Cascadia Innovation Corridor

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Cascadia Innovation Corridor
GCTC logo 344x80.png
Digital City Testbed Center
Team Organizations Portland State University
University of British Columbia
University of Washington
Team Leaders Jonathan Fink
Participating Municipalities Portland OR
Surrey BC
Status Launched
Document None


Municipal, academic, corporate and federal smart city activities are being coordinated across Portland, Seattle and Vancouver BC through the integration of several regional initiatives:

  • Digital City Testbed Center (DCTC), based at Portland State University (PSU), is using academic, corporate and nonprofit campuses throughout the region as test sites for evaluating smart city innovation. “Digital Corridors” are being set up on each campus.
  • Cascadia Urban Analytics Cooperative (CUAC) is leveraging corporate funding and faculty expertise at UBC, University of Washington and PSU to address data-intensive, policy-relevant social science issues like opioid dependence, housing affordability and transportation access
  • Cascadia Innovation Corridor (CIC) convenes annual summits of business, government and academic leaders to set a rigorous regional economic development agenda, and also has subcommittees that meet quarterly to advance specific topics. Lead organizations are Challenge Seattle, the British Columbia Business Council and the Canadian Consulate in Seattle.


  • Vision Zero (monitoring near-collisions of pedestrians and bicyclists with vehicles using Numina’s video capture system)
  • Visually-impaired people need better navigation tools for getting around cities. We’re deploying “smart paint” and audio-based tech solutions from Aira and other vendors.
  • People who use wheelchairs can’t negotiate steep slopes. We’re deploying AccessMap (from UW) to help this population finds less-steep routes to get across campus and town.
  • Indoor room occupancy needed in order to calculate exposure time to disease in campus classrooms.
  • Indoor and outdoor air quality sensors need to be coordinated, calibrated and tested.



Major Requirements

  • Pilot technologies on a single campus such as the “Digital Corridor” on the PSU campus.
  • Test, refine and measure the performance of this campus and share results with other campuses
  • Deploy on at least one other campus integrating with technologies developed on this campus and again test, refine and measure performance in this new context
  • Produce a plan for future deployments detailing costs, challenges, opportunities and benefits so other campuses and municipalities have good data and a roadmap for deployment.

Performance Targets

Key Performance Indicators (KPIs) Measurement Methods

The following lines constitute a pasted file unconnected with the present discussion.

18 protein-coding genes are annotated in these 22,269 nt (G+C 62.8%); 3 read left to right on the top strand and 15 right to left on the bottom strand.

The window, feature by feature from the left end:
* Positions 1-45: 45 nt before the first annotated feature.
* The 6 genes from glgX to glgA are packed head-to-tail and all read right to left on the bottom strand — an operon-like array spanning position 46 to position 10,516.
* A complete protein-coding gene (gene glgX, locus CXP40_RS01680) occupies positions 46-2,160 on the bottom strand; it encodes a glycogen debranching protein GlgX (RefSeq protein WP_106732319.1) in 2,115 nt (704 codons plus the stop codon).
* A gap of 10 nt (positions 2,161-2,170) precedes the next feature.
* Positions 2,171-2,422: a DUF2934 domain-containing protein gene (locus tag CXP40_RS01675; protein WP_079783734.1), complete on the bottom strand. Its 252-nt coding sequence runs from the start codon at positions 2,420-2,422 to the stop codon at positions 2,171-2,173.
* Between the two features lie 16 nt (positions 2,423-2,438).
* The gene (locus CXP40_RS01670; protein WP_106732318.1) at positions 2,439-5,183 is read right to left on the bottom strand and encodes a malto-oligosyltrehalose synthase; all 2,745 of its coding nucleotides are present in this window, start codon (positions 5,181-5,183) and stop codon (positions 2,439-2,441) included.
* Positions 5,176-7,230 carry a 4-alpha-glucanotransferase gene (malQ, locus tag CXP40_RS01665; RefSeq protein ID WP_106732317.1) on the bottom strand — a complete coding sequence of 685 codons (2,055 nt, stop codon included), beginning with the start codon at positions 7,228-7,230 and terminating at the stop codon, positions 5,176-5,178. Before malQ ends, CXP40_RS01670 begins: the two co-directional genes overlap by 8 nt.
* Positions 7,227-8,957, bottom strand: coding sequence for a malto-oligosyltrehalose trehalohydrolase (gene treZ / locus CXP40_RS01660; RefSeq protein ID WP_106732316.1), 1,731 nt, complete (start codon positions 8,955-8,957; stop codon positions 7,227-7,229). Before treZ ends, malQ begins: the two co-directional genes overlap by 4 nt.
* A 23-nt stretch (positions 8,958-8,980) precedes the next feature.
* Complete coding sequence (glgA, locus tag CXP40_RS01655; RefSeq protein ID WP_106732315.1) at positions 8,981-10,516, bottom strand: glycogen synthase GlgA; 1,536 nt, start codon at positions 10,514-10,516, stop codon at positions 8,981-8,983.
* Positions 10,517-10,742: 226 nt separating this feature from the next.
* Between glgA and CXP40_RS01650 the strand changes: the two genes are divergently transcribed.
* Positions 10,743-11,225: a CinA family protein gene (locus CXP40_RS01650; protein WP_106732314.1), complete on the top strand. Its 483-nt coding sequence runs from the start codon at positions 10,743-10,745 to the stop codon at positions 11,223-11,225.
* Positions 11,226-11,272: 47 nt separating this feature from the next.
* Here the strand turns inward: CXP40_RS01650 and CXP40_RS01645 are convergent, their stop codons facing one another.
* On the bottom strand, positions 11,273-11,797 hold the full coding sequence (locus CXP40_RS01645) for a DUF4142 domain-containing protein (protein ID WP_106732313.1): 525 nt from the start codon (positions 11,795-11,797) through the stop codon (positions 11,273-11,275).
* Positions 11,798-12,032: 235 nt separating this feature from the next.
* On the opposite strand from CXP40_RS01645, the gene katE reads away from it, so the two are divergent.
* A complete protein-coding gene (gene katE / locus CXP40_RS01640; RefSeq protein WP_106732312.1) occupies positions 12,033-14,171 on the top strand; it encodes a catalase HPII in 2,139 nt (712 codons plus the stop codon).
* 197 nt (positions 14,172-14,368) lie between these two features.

• Vision Zero is the bold goal to eliminate all traffic deaths and serious injuries on Portland streets by 2025. The “Digital Corridor” will test and deliver the technologies in time to achieve this goal.
  • Map all three campus areas for Visually-impaired access by 2022 using “smart paint” and audio-based tech solutions from Aira and other vendors.
  • Map all three campus areas for wheelchair access by 2022 using AccessMap (from UW).

The Cascadia Innovation Corridor will deploy cyber physical devices on fixed infrastructure, on mobile infrastructure and in devices to gather information that will help improve access, well-being and vibrancy of our cities and communities.

Standards, Replicability, Scalability, and Sustainability

Our goal is to provide information that can be used in establishing policies and standards, methodologies to help with replicability and sustainability and data that supports sustainability efforts.

Cybersecurity and Privacy

The corridor is working with PSU, Microsoft, ESRI, Cloudera and Clairvoyant on the Portland Urban Data Lake where the data from City of Portland and DCTC campus testbeds will be stored and analyzed. We are working with Tozny and DHS on approaches to securing both privacy and security of this and other kinds of personal data.


The Cascadia Innovation Corridor will test and deploy technologies that improve access, well-being and vibrancy of our cities and communities throughout the Pacific Northwest and provide data and roadmaps to support other communities to do the same around the world.


We’re aiming to have our first “Digital Corridor” launched on the PSU campus in time for the Smart City Tech Jam in Portland in September.

  • PSU committed $1.5M to DCTC in 2018. PSU and City of Portland are jointly deploying several co-located smart city applications on the PSU campus beginning this summer. Network of campus testbeds launched with PSU, OMSI and UBC campuses as inaugural test sites.
  • Microsoft invested $1M in CUAC in 2016. UBC contributed $200K in 2018. UBC and UW each planning to invest $75K in 2019 in seed grants. Renewal proposal to be submitted to Microsoft this summer.
  • CIC convening fourth annual summit in Seattle in October 2019.
  • Oregon Museum of Science and Industry (OMSI) recently launched a 10-year, mixed use, economic development project for their 18-acre site, which will incorporate smart technology in building operations, energy use and transportation systems. Development being coordinated with City of Portland.
  • Portland, PSU, Microsoft, ESRI, Cloudera and Clairvoyant launched the Portland Urban Data Lake (PUDL) in April 2019 to host data from City of Portland and DCTC campus testbeds.